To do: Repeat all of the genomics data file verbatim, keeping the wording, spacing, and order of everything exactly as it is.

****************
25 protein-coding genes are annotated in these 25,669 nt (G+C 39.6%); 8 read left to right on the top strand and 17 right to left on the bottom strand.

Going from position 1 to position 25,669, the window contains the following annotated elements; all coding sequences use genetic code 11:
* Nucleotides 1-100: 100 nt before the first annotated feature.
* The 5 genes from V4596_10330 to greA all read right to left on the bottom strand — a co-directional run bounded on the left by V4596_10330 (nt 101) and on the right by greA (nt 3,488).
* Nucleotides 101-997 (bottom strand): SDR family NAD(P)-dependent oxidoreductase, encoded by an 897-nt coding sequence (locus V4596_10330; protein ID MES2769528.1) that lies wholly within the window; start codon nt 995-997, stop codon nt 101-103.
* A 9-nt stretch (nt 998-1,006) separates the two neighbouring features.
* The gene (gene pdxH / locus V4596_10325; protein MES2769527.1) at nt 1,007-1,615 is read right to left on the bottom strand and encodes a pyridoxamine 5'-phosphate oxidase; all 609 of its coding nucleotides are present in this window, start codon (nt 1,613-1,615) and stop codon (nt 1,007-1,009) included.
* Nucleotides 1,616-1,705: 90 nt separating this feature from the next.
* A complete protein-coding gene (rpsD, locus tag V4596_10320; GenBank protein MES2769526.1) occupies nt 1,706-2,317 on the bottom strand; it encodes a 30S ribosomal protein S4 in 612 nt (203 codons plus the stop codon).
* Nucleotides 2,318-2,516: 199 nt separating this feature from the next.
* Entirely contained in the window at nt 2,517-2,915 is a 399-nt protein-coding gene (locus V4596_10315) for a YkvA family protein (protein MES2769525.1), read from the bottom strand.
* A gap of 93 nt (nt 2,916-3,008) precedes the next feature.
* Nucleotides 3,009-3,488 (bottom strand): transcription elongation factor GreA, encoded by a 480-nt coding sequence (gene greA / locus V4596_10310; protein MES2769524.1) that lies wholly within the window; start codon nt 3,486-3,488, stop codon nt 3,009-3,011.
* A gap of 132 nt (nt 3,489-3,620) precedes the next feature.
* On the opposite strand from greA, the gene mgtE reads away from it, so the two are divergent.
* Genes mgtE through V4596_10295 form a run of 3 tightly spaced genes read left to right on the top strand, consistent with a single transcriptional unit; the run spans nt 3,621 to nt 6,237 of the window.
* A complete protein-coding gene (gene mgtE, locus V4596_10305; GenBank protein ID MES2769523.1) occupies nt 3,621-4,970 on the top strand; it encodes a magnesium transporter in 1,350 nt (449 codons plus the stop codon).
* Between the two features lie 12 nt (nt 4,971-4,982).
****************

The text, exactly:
25 protein-coding genes are annotated in these 25,669 nt (G+C 39.6%); 8 read left to right on the top strand and 17 right to left on the bottom strand.

Going from position 1 to position 25,669, the window contains the following annotated elements; all coding sequences use genetic code 11:
* Nucleotides 1-100: 100 nt before the first annotated feature.
* The 5 genes from V4596_10330 to greA all read right to left on the bottom strand — a co-directional run bounded on the left by V4596_10330 (nt 101) and on the right by greA (nt 3,488).
* Nucleotides 101-997 (bottom strand): SDR family NAD(P)-dependent oxidoreductase, encoded by an 897-nt coding sequence (locus V4596_10330; protein ID MES2769528.1) that lies wholly within the window; start codon nt 995-997, stop codon nt 101-103.
* A 9-nt stretch (nt 998-1,006) separates the two neighbouring features.
* The gene (gene pdxH / locus V4596_10325; protein MES2769527.1) at nt 1,007-1,615 is read right to left on the bottom strand and encodes a pyridoxamine 5'-phosphate oxidase; all 609 of its coding nucleotides are present in this window, start codon (nt 1,613-1,615) and stop codon (nt 1,007-1,009) included.
* Nucleotides 1,616-1,705: 90 nt separating this feature from the next.
* A complete protein-coding gene (rpsD, locus tag V4596_10320; GenBank protein MES2769526.1) occupies nt 1,706-2,317 on the bottom strand; it encodes a 30S ribosomal protein S4 in 612 nt (203 codons plus the stop codon).
* Nucleotides 2,318-2,516: 199 nt separating this feature from the next.
* Entirely contained in the window at nt 2,517-2,915 is a 399-nt protein-coding gene (locus V4596_10315) for a YkvA family protein (protein MES2769525.1), read from the bottom strand.
* A gap of 93 nt (nt 2,916-3,008) precedes the next feature.
* Nucleotides 3,009-3,488 (bottom strand): transcription elongation factor GreA, encoded by a 480-nt coding sequence (gene greA / locus V4596_10310; protein MES2769524.1) that lies wholly within the window; start codon nt 3,486-3,488, stop codon nt 3,009-3,011.
* A gap of 132 nt (nt 3,489-3,620) precedes the next feature.
* On the opposite strand from greA, the gene mgtE reads away from it, so the two are divergent.
* Genes mgtE through V4596_10295 form a run of 3 tightly spaced genes read left to right on the top strand, consistent with a single transcriptional unit; the run spans nt 3,621 to nt 6,237 of the window.
* A complete protein-coding gene (gene mgtE, locus V4596_10305; GenBank protein ID MES2769523.1) occupies nt 3,621-4,970 on the top strand; it encodes a magnesium transporter in 1,350 nt (449 codons plus the stop codon).
* Between the two features lie 12 nt (nt 4,971-4,982).